The U.S. Federal Highway Administration recently reported that Americans drove 3.7% fewer miles in May 2008 compared to the prior year. As oil prices have rocketed skyward, economic growth has slowed and conservation has increased resulting in consistent declines in year over year vehicle miles driven. The decrease in miles combined with a shift towards more fuel efficient vehicles portends deficits in the U.S. highway trust fund, sending Congress scrambling for funds as infrastructure needs are growing around the country. With gasoline consumption predicted to decline for the first time since 1991, the federal gasoline tax of 18.4 cent per gallon will generate substantially lower revenue despite dramatic increases in fuel costs. The Treasury Department has already reported a $2 billion decline in trust fund receipts through May, leaving Congress with difficult decisions as they develop a new six year $400 billion transportation spending bill.
Many states and municipalities have resorted to private financing to alleviate budget shortfalls or to address transportation funding needs. The Chicago Skyway Bridge and the Indiana Tollway were both leased to Cintra Concesiones de Infraestructuras de Transporte S.A. and Macquarie Infrastructure Group, a consortium that is also developing the Trans-Texas Corridor for the Texas Transportation Commission. These efforts to use private financing for public infrastructure raise concerns that the vast network of roads and highways that enable commerce and mobility will be mortgaged in order to finance current spending on unrelated political priorities. Other efforts by states, such as Pennsylvania, to impose tolls for travel on existing interstate highways may provide alternative funding sources, but are likely to face significant grassroots opposition.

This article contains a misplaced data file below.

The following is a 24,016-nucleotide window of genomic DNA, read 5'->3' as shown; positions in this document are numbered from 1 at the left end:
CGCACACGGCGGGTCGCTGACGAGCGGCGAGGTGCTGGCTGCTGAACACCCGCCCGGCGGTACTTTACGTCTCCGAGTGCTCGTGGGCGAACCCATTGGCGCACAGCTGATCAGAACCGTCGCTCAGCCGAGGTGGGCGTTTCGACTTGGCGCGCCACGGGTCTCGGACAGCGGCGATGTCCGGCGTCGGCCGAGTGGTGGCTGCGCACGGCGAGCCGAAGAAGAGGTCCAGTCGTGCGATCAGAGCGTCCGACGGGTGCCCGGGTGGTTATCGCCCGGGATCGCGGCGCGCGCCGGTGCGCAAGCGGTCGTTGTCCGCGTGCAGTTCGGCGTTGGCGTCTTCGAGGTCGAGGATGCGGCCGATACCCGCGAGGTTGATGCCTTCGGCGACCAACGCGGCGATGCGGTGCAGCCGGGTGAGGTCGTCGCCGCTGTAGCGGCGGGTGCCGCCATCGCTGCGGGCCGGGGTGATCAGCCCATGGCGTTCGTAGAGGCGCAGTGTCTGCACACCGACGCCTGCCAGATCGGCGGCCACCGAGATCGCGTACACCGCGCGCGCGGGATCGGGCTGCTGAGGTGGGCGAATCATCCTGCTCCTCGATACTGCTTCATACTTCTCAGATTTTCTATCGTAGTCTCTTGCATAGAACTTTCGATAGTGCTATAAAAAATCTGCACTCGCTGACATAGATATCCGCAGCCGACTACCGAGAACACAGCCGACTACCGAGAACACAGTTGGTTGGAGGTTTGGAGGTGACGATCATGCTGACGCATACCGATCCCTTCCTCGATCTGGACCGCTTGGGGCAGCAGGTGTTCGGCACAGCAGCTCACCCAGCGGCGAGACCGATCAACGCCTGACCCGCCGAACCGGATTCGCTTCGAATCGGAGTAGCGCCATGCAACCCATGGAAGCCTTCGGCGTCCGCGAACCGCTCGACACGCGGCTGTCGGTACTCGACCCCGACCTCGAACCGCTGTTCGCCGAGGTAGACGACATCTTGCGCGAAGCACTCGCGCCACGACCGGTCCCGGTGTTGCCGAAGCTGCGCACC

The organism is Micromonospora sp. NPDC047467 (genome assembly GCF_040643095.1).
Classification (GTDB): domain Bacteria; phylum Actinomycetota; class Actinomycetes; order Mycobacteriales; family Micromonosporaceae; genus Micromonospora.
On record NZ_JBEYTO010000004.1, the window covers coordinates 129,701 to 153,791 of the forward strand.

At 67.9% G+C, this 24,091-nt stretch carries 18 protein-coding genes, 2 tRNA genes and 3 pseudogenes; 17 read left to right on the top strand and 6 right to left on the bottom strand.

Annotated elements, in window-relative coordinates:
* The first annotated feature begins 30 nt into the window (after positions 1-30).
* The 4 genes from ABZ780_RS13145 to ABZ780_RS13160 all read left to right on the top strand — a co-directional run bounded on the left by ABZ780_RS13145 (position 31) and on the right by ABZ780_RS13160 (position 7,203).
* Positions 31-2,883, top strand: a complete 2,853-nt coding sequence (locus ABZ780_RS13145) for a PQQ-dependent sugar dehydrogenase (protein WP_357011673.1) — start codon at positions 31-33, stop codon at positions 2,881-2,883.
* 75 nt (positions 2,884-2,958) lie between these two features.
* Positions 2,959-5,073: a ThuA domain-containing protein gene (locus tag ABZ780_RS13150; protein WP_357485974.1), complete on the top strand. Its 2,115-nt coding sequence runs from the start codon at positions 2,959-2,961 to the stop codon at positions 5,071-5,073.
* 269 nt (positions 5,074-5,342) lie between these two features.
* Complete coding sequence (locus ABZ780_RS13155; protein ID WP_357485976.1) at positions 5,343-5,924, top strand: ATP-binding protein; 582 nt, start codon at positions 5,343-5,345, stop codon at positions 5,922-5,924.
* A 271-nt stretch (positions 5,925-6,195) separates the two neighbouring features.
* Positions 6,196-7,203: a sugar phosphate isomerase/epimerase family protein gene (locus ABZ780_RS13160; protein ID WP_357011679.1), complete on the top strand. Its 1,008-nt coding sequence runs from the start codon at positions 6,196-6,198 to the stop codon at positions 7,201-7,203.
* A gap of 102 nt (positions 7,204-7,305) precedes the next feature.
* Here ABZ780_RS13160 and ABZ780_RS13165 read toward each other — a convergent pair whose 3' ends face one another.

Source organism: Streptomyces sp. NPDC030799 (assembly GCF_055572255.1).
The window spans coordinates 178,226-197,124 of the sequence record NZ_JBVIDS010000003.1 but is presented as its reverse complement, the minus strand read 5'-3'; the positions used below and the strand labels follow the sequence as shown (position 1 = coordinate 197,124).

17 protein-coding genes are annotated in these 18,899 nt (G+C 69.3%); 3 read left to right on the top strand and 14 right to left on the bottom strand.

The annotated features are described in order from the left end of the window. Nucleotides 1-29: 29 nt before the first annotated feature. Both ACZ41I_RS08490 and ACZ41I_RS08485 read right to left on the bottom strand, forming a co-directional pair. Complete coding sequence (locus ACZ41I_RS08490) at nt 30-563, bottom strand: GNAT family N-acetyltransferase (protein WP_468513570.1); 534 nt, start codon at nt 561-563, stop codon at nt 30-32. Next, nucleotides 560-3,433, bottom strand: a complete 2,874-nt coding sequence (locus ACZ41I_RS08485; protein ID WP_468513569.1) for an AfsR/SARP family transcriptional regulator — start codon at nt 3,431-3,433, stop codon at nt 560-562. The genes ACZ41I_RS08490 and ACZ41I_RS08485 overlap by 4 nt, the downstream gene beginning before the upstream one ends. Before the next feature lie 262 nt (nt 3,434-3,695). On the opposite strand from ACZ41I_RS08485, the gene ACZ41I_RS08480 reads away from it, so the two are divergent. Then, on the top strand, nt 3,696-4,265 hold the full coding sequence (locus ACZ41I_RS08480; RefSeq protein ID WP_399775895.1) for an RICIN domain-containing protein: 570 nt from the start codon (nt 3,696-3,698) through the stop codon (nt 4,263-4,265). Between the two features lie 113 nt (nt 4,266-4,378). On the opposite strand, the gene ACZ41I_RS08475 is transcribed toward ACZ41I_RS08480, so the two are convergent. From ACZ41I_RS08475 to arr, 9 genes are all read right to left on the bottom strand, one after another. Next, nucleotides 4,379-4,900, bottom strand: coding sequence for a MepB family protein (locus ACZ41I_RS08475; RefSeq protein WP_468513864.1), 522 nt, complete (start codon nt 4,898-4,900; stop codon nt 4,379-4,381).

Federal and state leaders have demonstrated a gross inability to plan for long term infrastructure and energy needs. By failing to develop a comprehensive energy plan, Congress has left consumers at the mercy of oil producing nations in the midst of global supply shortages and rising fuel costs. As a result, manufacturers and distributors are beginning to reorganize to reduce transportation costs by locating facilities closer to end users. Consumers have voiced their displeasure by shunning the gas guzzling SUVs of U.S automobile manufacturers in favor of fuel efficient imports, further depressing the domestic manufacturing industry and increasing unemployment. U.S. automobile sales fell to an annualized rate of 13.6 million vehicles, the lowest volume since 1993, leading to plant closures and job cuts at GM, Ford, and Chrysler. As people lose their jobs and reduce discretionary spending, mileage driven will continue to decline as both commercial and personal traffic is curtailed.
The revenue shortfalls constraining transportation spending in the U.S. will certainly be addressed through higher taxes, fees, and tolls which, combined with the high cost of gasoline, will magnify the onerous burden on American motorists. Years of wasteful spending and earmarks for pet projects by the morally bankrupt members of Congress have diverted transportation dollars from critical infrastructure needs, leaving hard working Americans, once again, stuck with the tab.